Dr Umi Perkins:  So he's not the heir to the throne.  The young chief who becomes Kamehameha the fourth, Alexander Liholiho is heir to the throne.  But if you think about it, Albert is the grandson of Kamehameha the first.  I mean he's very much in a direct line.  But because the missionaries had come in with this idea of illegitimacy which never existed before, he's not in the line for the throne. If he had been, he would have been he would have been Kamehameha the fourth. So, he would be Kamehameha the fourth from 1854 and he lived until 1903. So, we'd have had a king on the throne for 40 years at the time of the overthrow. If you have this older strong male monarch who's been on the throne so long. Does it make the overthrow less likely in 1893 than when you have Liliʻiu on the throne? The sugar growers wanted Liliʻu because they thought a woman won't be as strong. They ended up being wrong about that but there's all these “what-ifʻ scenarios.

Makani:  What's crazy to me, the influence even back then.  

Dr Umi Perkins:  Oh Yeah.

Makani:  Itʻs in a monarchy,  but then you're thinking wow, how political is it. So the politics in the monarchy was heavy?

Dr Umi Perkins:  In fact there was a Hawaiian political party that wanted a republic. They wanted a president.  Robert Wilcox was the head of that party, the liberal party. And so you had Hawaiians who opposed the queen in a way. But when she was overthrown they ended up fighting to reinstate her.  That's the rebellion in 1895. 

Makani:  So what if...I'm just thinking about it right now. In your opinion, in your manaʻo, If he was king at the time of the overthrow, Do you think it would have happened? Or he would have just said, “You know, I'm killing all you.”

Dr Umi Perkins:  It's really hard to say. I think it you could safely say it makes it less likely because he's the grandson of Kamehameha the first is on the throne

 Makani:  So you already know...

Dr Umi Perkins:  Authority, his right to rule is unquestionable.

Makani:  Thatʻs Crazy.

Dr Umi Perkins:  But, for the illegitimate aspects 

Makani:  That's a huge “what if”.  I didn't realize that that could have changed the whole entire trajectory of who we are today. I mean it's far.. W, that's unreal.  Moving on with history, one last thing, another thing that would have changed who we are.

Dr Umi Perkins:  Well I think we should get into the area that I've done the most research in. As mentioned it was land tenure as my area.  My dissertation was on the kuleana act and I think what a lot of people don't know about that, the common received wisdom is that that led to the loss of land.  The privatizing land in the mahele in 1848 which created the system that we still live in today, led to the loss of land but actually what that system did was embed the rights to land for makaʻainana, and that's what we saw on Kauai with Mark Zuckerberg.  He has to fight all these heirs who still have claims in that land in his 700 acre parcel.  So, it's very, very relevant today.  Something that goes back to 1848-1850.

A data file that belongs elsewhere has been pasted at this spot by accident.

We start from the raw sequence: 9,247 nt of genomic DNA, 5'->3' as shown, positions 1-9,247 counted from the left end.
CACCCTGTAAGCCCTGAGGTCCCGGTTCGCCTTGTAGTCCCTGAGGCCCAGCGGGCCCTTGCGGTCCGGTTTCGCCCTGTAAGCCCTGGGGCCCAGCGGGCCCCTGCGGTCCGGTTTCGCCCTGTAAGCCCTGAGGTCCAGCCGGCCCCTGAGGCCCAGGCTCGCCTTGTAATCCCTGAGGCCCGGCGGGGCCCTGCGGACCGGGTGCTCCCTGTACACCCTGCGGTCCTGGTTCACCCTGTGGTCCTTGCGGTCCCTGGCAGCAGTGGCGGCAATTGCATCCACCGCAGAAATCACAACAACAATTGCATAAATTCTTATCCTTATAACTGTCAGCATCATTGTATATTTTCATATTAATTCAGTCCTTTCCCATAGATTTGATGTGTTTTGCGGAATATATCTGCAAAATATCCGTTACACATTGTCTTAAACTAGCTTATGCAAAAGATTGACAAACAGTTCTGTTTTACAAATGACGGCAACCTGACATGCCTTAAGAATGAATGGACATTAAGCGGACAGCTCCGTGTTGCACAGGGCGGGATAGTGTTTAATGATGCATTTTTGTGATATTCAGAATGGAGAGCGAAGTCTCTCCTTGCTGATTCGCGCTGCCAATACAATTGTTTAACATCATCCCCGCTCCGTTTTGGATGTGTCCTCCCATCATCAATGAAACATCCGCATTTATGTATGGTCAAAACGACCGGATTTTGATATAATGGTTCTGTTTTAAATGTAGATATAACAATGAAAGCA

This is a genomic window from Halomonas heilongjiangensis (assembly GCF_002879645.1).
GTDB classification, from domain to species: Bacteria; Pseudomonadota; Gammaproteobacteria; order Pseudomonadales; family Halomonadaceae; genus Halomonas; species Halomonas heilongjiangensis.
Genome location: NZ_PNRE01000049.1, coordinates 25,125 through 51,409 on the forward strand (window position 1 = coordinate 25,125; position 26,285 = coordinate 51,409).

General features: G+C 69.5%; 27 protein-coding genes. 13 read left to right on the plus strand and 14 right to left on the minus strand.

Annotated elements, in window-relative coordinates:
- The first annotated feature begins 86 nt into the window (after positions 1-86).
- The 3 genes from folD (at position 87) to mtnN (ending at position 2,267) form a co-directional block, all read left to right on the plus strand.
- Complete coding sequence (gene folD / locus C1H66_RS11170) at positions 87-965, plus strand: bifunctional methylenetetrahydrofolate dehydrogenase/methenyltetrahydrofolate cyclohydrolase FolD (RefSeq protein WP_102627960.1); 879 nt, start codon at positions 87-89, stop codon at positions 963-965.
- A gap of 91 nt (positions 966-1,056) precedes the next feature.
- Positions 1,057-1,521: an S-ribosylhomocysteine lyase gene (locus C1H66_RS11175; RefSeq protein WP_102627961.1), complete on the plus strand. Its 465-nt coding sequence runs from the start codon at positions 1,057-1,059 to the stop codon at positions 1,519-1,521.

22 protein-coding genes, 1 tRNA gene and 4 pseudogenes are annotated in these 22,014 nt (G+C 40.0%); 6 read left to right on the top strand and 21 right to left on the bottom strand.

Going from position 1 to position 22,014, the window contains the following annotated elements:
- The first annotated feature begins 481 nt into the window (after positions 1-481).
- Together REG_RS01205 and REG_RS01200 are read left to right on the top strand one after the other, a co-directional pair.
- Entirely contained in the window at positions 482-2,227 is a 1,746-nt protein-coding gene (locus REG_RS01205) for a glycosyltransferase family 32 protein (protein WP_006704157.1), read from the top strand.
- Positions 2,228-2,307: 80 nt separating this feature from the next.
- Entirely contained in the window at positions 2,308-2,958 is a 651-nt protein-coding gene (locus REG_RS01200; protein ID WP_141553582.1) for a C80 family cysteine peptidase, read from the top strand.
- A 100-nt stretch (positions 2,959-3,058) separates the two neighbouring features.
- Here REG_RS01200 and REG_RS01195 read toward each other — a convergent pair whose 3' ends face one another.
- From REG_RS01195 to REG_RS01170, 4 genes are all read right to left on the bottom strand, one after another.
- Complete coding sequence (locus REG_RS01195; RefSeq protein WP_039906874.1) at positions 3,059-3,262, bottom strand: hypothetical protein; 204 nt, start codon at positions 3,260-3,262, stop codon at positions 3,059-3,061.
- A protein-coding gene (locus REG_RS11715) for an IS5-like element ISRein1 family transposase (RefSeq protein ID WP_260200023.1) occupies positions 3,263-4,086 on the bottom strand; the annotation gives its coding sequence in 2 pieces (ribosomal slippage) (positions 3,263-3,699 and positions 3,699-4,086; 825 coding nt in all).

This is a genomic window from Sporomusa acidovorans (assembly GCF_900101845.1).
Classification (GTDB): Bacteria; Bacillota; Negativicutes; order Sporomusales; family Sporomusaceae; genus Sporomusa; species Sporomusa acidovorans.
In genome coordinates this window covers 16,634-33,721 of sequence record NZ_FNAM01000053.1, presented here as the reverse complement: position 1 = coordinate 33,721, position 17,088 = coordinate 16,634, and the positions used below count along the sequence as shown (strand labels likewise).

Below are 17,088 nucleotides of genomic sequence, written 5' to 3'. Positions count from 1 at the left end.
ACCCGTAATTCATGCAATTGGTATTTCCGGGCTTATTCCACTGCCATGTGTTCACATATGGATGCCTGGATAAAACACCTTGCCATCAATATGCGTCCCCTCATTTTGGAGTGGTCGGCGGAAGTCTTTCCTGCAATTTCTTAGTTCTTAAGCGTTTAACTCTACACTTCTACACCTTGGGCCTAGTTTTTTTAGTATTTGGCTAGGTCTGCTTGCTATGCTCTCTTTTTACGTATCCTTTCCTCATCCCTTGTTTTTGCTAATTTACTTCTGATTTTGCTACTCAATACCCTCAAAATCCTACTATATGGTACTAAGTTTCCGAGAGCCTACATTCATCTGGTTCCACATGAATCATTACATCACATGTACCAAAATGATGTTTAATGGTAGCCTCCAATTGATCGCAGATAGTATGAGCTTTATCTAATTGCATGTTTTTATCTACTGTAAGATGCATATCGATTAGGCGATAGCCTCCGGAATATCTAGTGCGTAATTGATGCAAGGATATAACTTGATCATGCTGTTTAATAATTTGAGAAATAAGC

Makani:  Is it just more difficult to fight it today? Did they have palapala? Did they have paper back then that said, “Hey, I am the heir” or as we know as we're in an oral society or a culture.  I mean how do they prove that?

Dr Umi Perkins:  No. They did have paper but some of the lands were named by name only not by maps.  So you had to get a survey done and that cost um the cost was prohibitive for some. But, the main problem is there's so many heirs to those to those lands and you know, you might be a 1/400th heir to land.

Makani:  So, we could never even know. I mean, so how much land is there right now, that yeah....

Dr Umi Perkins:  No, you have to do the research parcel by parcel. There's a guy in Lahaina who actually got his land back from Pioneer Mill.  Yeah so he's the one,  whenever people ask him how did you do it?   He says,  “Do your homework”.  So hold onto the land tenure system and fight.  The rights are there, they're embedded in there even today. 

Makani:  Wow, so that's something most people don't know. Quick question as we slowly wrap up, when you grew up learning culture, being in the culture, even Tongan culture and Hawaiian culture, how do you see culture today?  I mean being practiced?  In your manaʻo and in your thoughts. Is it too much? Is it too little? Is it, what do you think?

Dr Umi Perkins:  Yeah I'm very encouraged by the Hawaiian renaissance which started in the early 70s. It's still stronger than it's ever been really and so the way I think about it is that it's sort of like the base of the pyramid if like.  The people, Hawaiian people are building up that base. The pinnacle might be sort of like the rulership but the base has to be there and that's the culture.  That's institutions and education.